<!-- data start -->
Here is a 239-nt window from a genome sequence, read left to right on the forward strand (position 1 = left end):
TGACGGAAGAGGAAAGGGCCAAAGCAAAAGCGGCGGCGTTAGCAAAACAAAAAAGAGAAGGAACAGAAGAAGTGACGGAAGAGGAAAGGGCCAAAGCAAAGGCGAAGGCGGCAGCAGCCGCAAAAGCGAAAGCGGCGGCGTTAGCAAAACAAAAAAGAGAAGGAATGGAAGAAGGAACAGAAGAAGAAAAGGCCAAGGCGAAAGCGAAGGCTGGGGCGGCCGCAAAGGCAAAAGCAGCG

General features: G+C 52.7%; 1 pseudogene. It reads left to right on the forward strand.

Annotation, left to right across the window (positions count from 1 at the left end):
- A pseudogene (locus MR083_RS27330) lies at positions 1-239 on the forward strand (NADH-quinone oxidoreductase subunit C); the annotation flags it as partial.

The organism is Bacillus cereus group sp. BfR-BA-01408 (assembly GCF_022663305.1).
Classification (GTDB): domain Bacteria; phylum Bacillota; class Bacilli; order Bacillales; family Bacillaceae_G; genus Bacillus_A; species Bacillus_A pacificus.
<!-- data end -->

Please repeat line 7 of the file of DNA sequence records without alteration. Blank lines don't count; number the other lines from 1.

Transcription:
Classification (GTDB): domain Bacteria; phylum Bacillota; class Bacilli; order Bacillales; family Bacillaceae_G; genus Bacillus_A; species Bacillus_A pacificus.